I've said it before and I'll say it again: don't do things with your phone that you wouldn't do in the flesh. Sitting at a dinner table, what's the harm in squeezing in a sneaky text, right? But would you, at that same table, ignore the friend you're in mid-conversation with, and strike up a new conversation with someone you recognize behind you? Maybe you're bored at a wedding (I know, I know, some speeches go one longer that an Academy Award acceptance) and want to know how the Jays game is going? Checking the score on Twitter is akin to speaking over the person who is talking, and asking someone what's up with the game.
Here's the thing: this isn't really new territory. Our phones have been welded to our hands for a few years now. It is looking like they'll stay there, so we need to figure this out. Tricky. Very trickaaay.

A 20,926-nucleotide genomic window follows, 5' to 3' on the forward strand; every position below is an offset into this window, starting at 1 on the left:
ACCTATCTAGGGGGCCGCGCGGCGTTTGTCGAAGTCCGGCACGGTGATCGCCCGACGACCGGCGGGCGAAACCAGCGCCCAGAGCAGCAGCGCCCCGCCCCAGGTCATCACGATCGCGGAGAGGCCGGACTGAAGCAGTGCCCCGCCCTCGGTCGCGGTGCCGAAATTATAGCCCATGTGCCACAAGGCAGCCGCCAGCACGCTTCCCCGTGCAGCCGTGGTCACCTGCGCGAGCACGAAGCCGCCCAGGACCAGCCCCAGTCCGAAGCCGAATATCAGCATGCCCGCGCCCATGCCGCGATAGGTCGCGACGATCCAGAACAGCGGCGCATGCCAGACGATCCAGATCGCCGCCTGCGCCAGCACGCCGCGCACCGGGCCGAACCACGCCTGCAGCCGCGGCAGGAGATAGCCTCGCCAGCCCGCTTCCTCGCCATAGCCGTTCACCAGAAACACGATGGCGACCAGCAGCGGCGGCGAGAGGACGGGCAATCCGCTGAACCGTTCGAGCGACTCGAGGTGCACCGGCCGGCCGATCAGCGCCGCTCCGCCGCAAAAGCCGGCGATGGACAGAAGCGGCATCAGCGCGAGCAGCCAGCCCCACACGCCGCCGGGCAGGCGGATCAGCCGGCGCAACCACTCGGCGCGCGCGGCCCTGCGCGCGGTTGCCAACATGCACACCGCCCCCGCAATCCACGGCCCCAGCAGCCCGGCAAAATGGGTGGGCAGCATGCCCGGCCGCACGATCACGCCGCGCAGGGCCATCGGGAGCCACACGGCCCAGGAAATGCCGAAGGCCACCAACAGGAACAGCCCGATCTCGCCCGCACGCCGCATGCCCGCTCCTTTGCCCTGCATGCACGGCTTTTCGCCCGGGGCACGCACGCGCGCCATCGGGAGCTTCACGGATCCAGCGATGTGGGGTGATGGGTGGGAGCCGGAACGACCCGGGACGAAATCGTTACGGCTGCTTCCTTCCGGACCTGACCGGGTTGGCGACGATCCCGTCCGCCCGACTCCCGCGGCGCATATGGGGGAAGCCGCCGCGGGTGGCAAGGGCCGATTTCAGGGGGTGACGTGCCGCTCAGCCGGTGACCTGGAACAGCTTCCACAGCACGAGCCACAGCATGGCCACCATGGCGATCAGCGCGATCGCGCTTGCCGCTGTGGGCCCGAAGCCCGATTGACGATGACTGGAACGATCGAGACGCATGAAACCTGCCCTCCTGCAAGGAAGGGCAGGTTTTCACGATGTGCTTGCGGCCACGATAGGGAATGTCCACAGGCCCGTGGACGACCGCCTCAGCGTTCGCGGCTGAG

Know that feeling of rebuff when someone turns their attention away from you and straight into their little screen? It doesn't feel good at all. Being slighted, in any way, stings. So back to basics and the good news is that it is wonderfully simple: treat others the way we all want to be treated. All 12 months of the year.
If this topic really hits home for you and makes you want to confess for phone manner misdemeanors, there is salvation on the way. TELUS is inviting Canadians to come clean and share their cellphone etiquette confessions this July on Twitter and Instagram using the hashtag #keepitinyourpants. Check out KeepitinYourPants.ca for more information.
ALSO ON HUFFPOST: